Beneficial Ownership Register

On 30 July 2018, Greece introduced the requirement for legal entities having a registered office in Greece to maintain adequate, accurate, and current information on their ultimate beneficial ownership in a special register to be kept at the registered offices of the legal entities.

Legal entities having their registered office in Greece or carrying out taxable business activities in Greece maintaining the special registry on their ultimate beneficial ownership are required to be linked to the Central Registry. However, companies listed on a regulated market or on a multilateral trading mechanism are not required to maintain a special register on their ultimate beneficial ownership since they are automatically registered with the Central Securities Depository. The ultimate beneficial ownership registry commenced operation on 3 March 2020, and entities were required to register by 1 May 2020.

On 21 July 2022, the Ministry of Finance announced an extension of the deadline for the declaration of beneficial ownership information in the Central Registry. The extension applies as follows:

  • For legal entities that are registered in the tax register or that have a change in beneficial ownership information up to 31 August 2022, the deadline for declaring the initial or change in beneficial ownership information is 31 October 2022; and
  • For legal entities that are registered in the tax register or that have a change in beneficial ownership information after 31 August 2022, the standard deadline applies, that is 60 days after the tax registration or the change in beneficial ownership information.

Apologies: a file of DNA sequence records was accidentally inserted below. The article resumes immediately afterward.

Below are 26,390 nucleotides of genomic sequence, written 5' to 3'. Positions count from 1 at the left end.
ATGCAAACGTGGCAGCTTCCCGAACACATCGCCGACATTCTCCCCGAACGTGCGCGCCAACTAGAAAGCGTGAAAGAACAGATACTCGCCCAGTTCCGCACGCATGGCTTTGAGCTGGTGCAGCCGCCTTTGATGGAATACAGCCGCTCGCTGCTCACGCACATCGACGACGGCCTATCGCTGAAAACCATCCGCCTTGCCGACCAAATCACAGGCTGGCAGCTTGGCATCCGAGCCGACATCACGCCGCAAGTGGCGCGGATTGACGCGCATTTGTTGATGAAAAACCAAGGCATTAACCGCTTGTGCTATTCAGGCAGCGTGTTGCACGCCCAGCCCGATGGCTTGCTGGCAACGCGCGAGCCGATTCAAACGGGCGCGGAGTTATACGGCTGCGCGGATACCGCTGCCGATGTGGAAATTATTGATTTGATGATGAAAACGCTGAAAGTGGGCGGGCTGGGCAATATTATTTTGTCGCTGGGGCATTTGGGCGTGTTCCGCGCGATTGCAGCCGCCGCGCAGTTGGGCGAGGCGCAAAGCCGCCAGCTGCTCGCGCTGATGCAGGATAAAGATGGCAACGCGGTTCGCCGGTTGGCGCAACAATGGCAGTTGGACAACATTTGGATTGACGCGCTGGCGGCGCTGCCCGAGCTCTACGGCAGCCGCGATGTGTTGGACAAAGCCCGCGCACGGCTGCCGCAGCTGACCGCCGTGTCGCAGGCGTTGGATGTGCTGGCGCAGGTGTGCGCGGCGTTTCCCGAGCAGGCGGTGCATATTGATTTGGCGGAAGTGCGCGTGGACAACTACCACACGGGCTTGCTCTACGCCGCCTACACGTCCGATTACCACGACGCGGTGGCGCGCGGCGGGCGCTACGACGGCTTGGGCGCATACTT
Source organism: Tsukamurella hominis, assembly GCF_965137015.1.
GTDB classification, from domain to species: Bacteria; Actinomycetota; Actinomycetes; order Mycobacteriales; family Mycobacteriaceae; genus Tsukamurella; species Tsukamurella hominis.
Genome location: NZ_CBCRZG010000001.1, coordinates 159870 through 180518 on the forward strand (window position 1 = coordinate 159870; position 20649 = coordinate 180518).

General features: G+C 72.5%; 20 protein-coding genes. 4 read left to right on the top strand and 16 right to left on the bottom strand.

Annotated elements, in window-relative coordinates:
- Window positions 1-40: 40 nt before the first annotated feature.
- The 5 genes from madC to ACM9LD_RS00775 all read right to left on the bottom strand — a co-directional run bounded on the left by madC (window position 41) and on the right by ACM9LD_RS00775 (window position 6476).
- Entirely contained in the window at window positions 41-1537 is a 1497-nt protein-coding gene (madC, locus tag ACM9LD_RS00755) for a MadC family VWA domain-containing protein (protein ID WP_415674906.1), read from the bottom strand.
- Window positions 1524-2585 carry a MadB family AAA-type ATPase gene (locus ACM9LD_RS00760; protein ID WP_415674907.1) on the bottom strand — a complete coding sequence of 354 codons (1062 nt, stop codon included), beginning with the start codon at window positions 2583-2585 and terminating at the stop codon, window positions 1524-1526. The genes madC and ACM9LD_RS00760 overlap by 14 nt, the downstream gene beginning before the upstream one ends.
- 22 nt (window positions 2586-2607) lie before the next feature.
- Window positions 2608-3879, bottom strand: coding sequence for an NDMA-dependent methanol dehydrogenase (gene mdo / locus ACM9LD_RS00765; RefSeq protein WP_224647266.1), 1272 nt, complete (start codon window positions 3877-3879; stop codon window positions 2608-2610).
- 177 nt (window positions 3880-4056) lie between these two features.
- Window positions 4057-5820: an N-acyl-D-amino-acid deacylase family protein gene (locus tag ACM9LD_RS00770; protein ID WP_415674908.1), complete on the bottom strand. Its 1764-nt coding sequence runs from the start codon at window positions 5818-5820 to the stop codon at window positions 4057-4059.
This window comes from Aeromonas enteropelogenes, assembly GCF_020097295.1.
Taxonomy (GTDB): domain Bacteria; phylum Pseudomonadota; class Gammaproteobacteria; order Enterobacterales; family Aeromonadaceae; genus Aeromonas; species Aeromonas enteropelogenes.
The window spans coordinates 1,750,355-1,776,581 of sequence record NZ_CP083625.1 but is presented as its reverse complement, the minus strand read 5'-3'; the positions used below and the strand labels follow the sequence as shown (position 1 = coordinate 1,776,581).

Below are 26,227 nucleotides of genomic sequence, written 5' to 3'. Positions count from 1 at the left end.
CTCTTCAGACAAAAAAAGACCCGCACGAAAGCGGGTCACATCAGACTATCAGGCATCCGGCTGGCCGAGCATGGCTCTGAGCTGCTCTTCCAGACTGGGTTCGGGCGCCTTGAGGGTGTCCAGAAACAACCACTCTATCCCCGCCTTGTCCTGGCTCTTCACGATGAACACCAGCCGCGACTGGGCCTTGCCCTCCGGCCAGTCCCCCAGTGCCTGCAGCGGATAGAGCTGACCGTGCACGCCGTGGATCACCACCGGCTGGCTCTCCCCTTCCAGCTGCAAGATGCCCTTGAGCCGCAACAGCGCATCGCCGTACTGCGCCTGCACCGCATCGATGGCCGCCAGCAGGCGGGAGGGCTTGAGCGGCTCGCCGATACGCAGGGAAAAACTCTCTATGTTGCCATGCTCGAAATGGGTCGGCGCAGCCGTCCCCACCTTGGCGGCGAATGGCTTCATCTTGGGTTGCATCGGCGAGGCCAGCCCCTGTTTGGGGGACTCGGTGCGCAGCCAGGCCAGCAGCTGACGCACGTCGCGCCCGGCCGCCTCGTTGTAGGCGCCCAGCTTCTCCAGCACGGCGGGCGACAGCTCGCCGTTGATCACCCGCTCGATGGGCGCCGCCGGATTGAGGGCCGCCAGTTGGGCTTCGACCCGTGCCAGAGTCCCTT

On 6 October 2020, the Ministry of Finance incorporated the Fifth EU Anti-Money Laundering Directive (2015/849) into Greek law. The new rules impose certain obligations on the ultimate beneficial owners (UBOs) of legal entities, including the following:

  • The UBOs of legal entities (including, through shares, voting rights, property rights, bearer shares, or control via other means) are required to provide such legal entities with all the necessary information for the legal entities to comply with the anti-money laundering and counter-terrorism financing regulations. Earlier, only the legal entities were obliged to collect the required information; and
  • The level of access that the public may have to the information on UBOs registered with the Central Registry differs depending on whether the person has a legitimate interest or not. However, the UBOs have the right to justifiably restrict the access to all or part of the information held with the Central Registry, to the extent that such access would expose the UBOs to a disproportionate risk of fraud, kidnapping, blackmail, violence, or intimidation, or where the UBO is minor or incapable.